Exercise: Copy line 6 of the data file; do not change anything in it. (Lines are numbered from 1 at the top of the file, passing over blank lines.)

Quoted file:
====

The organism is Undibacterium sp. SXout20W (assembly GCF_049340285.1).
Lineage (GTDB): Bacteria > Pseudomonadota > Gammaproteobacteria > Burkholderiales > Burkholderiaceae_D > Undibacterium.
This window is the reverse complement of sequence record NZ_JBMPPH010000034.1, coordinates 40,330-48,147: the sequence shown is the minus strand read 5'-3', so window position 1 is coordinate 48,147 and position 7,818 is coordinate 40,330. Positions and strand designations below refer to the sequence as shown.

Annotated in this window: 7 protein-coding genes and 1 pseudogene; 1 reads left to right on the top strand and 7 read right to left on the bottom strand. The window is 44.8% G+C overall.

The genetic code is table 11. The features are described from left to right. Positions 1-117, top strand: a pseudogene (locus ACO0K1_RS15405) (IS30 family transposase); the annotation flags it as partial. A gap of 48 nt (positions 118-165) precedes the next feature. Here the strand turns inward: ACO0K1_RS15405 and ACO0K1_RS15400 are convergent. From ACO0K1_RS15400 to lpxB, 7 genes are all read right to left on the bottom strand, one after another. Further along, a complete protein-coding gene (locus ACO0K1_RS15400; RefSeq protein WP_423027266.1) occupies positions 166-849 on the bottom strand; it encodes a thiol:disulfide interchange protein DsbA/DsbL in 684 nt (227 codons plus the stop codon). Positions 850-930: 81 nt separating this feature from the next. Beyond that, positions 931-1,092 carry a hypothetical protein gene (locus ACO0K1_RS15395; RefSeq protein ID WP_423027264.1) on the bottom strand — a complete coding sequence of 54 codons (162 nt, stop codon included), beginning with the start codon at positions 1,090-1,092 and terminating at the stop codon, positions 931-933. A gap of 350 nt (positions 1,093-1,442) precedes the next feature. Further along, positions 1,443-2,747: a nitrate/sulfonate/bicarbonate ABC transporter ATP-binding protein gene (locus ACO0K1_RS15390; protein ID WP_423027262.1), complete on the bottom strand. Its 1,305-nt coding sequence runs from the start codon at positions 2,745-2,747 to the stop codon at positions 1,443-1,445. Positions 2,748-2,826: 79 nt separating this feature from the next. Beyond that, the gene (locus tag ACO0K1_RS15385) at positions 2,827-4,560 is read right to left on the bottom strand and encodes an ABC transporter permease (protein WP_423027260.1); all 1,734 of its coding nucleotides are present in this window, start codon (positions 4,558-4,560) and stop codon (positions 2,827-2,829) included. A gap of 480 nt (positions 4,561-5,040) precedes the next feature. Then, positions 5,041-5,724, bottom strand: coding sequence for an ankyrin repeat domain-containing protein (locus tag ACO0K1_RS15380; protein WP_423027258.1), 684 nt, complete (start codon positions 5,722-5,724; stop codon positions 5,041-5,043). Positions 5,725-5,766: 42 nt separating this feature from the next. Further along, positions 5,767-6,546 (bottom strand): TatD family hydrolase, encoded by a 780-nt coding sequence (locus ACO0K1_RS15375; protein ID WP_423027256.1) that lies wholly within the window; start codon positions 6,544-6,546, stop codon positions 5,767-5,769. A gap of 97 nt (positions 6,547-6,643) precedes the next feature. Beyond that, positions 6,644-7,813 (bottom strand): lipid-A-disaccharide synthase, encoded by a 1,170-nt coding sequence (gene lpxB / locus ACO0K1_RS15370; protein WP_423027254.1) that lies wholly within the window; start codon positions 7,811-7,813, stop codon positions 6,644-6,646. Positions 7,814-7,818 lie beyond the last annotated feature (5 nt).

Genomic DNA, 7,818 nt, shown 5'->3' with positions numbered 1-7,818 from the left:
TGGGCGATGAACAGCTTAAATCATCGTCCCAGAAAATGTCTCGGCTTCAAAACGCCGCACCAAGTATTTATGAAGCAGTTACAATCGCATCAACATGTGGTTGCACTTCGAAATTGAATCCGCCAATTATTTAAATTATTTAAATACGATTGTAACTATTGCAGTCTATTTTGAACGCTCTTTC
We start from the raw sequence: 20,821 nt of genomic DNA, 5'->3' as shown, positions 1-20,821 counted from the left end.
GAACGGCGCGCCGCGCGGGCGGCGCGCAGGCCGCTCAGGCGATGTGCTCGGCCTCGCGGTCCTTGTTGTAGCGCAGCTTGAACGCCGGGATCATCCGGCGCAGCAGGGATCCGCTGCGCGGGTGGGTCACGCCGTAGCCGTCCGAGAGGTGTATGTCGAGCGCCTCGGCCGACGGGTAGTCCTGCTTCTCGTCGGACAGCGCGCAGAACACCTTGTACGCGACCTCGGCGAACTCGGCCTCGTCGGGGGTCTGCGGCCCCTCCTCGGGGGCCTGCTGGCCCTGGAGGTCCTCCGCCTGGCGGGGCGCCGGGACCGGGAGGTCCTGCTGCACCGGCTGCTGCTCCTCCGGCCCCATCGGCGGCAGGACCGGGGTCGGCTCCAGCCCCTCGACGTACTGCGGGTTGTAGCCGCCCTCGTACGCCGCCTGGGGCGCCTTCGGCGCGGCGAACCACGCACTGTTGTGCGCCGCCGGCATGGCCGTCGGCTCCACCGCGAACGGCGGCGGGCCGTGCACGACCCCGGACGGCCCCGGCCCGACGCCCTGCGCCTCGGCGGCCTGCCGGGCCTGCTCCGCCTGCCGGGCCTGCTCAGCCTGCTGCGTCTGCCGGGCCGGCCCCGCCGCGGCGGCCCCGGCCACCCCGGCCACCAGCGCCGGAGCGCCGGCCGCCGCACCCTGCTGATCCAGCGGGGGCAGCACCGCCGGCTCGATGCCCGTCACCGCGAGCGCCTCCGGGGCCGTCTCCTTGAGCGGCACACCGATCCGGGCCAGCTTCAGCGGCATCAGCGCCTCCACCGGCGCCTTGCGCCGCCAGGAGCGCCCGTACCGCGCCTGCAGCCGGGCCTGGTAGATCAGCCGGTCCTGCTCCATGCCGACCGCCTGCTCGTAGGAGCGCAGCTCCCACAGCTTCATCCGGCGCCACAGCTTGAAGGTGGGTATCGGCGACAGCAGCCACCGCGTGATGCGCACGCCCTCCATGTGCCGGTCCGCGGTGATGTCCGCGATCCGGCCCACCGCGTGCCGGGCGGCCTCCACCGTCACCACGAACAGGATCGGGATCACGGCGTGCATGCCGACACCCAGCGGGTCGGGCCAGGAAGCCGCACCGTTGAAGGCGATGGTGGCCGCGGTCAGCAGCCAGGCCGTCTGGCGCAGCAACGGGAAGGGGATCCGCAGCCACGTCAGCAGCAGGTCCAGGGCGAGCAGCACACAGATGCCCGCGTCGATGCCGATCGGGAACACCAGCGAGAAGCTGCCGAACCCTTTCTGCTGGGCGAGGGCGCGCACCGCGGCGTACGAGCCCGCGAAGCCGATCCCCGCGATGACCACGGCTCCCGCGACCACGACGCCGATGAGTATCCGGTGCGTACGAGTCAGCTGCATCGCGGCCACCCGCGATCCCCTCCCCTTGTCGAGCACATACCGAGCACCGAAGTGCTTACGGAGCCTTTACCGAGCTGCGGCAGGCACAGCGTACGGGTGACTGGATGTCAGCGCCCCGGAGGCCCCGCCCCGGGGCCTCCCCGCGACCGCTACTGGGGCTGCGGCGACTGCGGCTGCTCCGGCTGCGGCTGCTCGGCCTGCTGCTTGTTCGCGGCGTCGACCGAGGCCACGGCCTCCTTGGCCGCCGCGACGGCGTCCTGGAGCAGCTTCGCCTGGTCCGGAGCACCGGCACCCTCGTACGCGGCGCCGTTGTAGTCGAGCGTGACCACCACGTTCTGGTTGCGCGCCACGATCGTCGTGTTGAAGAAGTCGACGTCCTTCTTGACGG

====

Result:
Genomic DNA, 7,818 nt, shown 5'->3' with positions numbered 1-7,818 from the left: